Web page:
Plumeria's Growth Rate

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Plumerias are a tropical, slow-growing tree.

Plumerias are deciduous or semi-evergreen tropical trees with showy, fragrant blossoms and waxy leaves. Their branches and twigs are thick all the way to the end, and they have an open branching habit. However, plumerias demand a patient gardener, since they do not grow quickly.

Differing Rates

Many extension centers and growing guides, such as the University of Florida Institute of Food and Agricultural Sciences, consider plumerias slow-growing, meaning they grow less than two feet per year. Other sources, such as the University of Hawaii at Manoa Cooperative Extension Service, categorize them as medium growers, putting on 2 to 5 feet of growth per year.


The disparity between the two categorizations is likely due to the different lengths of the growing seasons in different regions where plumeria grows. The longer the growing season, the more time plumeria has to put on growth, and the taller it grows each year. Hawaii, for example, has a near year-round growing season, whereas several parts of northern Florida have temperatures low enough to cause plumeria to drop its leaves.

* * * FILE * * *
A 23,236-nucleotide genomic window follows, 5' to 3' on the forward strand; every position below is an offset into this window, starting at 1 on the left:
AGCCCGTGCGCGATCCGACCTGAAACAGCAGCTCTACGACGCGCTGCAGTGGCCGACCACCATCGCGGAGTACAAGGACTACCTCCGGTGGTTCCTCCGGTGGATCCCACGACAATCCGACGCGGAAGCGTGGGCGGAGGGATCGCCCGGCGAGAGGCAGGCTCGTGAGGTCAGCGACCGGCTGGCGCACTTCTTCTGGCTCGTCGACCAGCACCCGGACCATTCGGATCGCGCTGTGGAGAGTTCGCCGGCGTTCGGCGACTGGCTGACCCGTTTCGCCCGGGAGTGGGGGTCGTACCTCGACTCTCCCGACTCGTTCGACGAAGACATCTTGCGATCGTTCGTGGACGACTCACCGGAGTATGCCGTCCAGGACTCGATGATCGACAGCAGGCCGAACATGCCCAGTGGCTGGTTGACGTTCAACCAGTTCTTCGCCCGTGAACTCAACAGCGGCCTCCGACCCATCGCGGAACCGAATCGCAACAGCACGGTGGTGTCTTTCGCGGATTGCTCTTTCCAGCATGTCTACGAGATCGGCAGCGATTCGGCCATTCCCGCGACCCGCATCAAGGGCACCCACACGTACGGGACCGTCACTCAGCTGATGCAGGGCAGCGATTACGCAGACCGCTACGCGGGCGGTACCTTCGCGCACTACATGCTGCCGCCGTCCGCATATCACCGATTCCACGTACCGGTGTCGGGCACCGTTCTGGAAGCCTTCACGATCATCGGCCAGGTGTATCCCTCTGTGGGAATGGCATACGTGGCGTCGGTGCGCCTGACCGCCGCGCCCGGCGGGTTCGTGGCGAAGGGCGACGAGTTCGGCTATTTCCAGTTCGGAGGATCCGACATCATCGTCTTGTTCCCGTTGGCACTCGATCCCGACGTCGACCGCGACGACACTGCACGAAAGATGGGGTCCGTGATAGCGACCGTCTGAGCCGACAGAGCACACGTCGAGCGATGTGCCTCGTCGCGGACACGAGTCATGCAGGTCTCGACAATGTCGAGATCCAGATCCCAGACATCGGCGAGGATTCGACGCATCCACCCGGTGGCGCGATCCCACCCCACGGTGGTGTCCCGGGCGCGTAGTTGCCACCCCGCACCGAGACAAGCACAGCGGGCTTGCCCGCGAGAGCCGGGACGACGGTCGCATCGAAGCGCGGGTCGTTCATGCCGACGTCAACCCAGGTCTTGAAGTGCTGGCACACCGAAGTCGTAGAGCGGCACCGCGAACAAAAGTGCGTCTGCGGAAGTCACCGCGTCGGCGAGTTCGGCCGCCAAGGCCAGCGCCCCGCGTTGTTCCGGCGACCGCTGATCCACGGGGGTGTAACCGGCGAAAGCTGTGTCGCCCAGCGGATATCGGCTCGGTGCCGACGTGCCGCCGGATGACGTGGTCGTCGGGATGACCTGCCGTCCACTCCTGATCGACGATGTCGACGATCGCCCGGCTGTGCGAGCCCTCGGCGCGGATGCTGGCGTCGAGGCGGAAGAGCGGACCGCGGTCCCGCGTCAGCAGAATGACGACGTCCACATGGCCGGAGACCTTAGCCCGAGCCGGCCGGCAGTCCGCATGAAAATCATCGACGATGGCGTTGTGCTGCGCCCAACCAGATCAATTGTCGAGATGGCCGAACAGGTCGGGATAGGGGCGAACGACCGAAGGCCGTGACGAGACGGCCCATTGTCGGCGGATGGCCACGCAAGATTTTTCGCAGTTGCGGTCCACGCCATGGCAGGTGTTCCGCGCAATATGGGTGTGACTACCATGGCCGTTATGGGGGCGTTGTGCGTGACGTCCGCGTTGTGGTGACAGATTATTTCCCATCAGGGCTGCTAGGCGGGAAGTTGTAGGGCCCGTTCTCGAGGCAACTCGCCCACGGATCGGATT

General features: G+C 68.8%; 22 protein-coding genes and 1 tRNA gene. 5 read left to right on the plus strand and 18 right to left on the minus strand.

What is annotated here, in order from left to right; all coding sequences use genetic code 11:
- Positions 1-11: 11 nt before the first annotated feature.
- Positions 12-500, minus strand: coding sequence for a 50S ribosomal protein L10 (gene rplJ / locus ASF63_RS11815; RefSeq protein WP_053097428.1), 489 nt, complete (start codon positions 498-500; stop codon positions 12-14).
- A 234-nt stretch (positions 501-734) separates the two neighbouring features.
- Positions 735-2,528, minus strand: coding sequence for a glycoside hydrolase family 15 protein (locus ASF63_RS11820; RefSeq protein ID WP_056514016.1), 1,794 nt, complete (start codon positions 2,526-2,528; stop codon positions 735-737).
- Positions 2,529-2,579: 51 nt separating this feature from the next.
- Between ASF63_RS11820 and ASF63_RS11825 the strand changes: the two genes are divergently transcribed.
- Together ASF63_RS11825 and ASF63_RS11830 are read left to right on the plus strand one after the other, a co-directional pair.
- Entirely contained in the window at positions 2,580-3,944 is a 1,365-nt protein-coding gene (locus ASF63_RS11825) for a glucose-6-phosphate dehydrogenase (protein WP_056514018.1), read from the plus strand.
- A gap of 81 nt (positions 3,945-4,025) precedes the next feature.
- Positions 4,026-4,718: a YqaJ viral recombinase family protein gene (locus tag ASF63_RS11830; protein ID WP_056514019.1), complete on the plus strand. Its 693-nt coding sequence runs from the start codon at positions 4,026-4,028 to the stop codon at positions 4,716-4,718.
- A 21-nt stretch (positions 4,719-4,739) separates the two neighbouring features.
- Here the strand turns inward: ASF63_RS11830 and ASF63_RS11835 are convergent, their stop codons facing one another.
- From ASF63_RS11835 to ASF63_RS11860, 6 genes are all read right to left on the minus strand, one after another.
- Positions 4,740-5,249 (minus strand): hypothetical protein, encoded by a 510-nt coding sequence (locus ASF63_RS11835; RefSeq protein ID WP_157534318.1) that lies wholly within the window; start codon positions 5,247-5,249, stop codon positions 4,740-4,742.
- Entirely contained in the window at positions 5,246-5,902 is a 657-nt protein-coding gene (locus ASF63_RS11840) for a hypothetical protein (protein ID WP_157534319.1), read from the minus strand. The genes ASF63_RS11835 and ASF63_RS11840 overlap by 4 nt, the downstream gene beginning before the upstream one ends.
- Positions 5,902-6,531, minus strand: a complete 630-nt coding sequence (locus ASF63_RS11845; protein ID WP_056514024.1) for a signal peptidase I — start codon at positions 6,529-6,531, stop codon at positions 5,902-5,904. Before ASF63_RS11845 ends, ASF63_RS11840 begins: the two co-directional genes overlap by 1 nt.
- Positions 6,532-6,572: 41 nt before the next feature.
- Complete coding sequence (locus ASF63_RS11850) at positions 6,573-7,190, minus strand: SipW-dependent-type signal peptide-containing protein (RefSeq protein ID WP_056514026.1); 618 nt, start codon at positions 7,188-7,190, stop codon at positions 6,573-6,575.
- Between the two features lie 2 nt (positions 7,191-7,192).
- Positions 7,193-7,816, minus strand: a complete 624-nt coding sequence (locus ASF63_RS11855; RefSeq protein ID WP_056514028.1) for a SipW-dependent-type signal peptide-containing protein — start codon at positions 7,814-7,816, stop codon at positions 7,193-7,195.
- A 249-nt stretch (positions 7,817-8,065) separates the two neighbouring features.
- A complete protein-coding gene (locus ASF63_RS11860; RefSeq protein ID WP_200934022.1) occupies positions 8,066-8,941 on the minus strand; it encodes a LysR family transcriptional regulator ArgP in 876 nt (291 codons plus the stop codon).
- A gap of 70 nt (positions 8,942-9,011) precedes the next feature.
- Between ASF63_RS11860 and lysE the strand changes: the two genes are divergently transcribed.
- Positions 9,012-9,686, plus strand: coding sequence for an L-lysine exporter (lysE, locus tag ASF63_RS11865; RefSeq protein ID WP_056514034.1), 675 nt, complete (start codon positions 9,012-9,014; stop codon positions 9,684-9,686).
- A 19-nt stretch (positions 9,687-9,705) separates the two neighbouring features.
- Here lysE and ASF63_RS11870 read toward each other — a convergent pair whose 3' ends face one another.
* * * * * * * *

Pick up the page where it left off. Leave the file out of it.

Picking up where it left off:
Problems Preventing Growth

Low lighting and unusually long cool seasons are the two main factors preventing normal growth for plumerias. While plumerias tolerate light shade, they photosynthesize and grow fastest (not to mention put on more fragrant blooms) when exposed to full sunlight.


Plumerias prefer dry soil and warm air. This makes them ideal for southern exposures, such as the southern facing wall of a building. But if they are overwatered, they may get sick and stop growing or even decline. The roots lose access to oxygen and either drown or become infested with a fungal disease. Plumerias can be moved to a more favorable location in the yard or greenhouse where they can grow at their normal pace through transplanting or cuttings.


Samantha Belyeu

Samantha Belyeu has been writing professionally since 2003. She began as a writer and publisher for the Natural Toxins Research Center and has spent her time since as a landscape designer and part-time writer. She holds a Bachelor of Arts in English from Texas A&M University in Kingsville.